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How to Identify Entities in NLP?

How to Identify Entities in NLP?

Generally, when we read a text, we recognize entities straightway like people, values, locations and more. For example, in the sentence Alexander the Great, was a king of the ancient Greek kingdom of Macedonia.”, we can identify three types of entities as follows:

  • Person: Alexander
  • Culture: Greek
  • Kingdom: Macedonia 

We are getting an enormous amount of text data; with the help of the modern machine, we can process this text to perform tasks like Sentiment Analysis, search specific content, Named Entity Recognition, part of speech tagging, information retrieval and the list goes on.  

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In this article, with the help of the Naive Bayes classifier, we will classify the text into different entities or into what category it belongs. To perform this task, we are going to use a famous 20 newsgroup dataset. The 20 newsgroups dataset comprises around 19000 newsgroups posts on 20 different topics.

Code Implementation to identify entities

Create the Environment:

Create the necessary Python environment by importing the frameworks and libraries.

 import numpy as np
 import pandas as pd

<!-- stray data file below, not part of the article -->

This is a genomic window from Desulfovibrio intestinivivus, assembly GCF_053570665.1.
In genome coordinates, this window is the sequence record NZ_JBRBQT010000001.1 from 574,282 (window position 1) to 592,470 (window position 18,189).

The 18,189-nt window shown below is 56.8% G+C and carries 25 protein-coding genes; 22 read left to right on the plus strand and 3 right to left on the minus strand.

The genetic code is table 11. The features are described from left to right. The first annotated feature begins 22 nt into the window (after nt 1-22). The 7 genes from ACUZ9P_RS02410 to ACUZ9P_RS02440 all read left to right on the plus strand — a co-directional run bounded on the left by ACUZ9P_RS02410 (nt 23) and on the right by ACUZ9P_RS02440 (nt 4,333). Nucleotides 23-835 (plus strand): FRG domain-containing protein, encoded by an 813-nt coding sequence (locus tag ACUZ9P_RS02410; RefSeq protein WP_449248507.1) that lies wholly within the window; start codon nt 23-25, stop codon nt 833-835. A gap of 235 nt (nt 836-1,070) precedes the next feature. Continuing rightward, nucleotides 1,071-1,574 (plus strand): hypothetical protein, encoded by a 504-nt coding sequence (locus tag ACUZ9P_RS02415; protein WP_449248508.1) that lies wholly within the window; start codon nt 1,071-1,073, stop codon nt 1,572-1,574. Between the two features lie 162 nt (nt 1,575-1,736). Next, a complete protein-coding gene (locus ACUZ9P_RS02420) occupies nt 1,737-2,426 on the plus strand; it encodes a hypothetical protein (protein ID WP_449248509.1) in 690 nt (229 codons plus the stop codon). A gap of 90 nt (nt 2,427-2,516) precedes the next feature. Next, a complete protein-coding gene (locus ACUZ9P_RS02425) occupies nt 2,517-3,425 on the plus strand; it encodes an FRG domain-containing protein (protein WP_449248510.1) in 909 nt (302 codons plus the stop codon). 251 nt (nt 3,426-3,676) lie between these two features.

from sklearn.datasets import fetch_20newsgroups
 from sklearn.feature_extraction.text import CountVectorizer,TfidfTransformer
 from sklearn.naive_bayes import MultinomialNB 

Let’s quickly walk through the dataset.

 dataset = fetch_20newsgroups(subset = 'all', shuffle = True, random_state = 42)
 dataset.target_names 

The 20 different topics are as follows;

 'alt.atheism',
  'comp.graphics',
  'comp.os.ms-windows.misc',
  'comp.sys.ibm.pc.hardware',
  'comp.sys.mac.hardware',
  'comp.windows.x',
  'misc.forsale',
  'rec.autos',
  'rec.motorcycles',
  'rec.sport.baseball',
  'rec.sport.hockey',
  'sci.crypt',
  'sci.electronics',
  'sci.med',
  'sci.space',
  'soc.religion.christian',
  'talk.politics.guns',
  'talk.politics.mideast',
  'talk.politics.misc',
  'talk.religion.misc' 

Let’s take a look at the 1st article. 

(dataset.data[0].split('\n'))

 'From: Mamatha Devineni Ratnam <[email protected]>',
  'Subject: Pens fans reactions',
  'Organization: Post Office, Carnegie Mellon, Pittsburgh, PA',
  'Lines: 12',
  'NNTP-Posting-Host: po4.andrew.cmu.edu',
  '',
  '',
  '',
  'I am sure some bashers of Pens fans are pretty confused about the lack',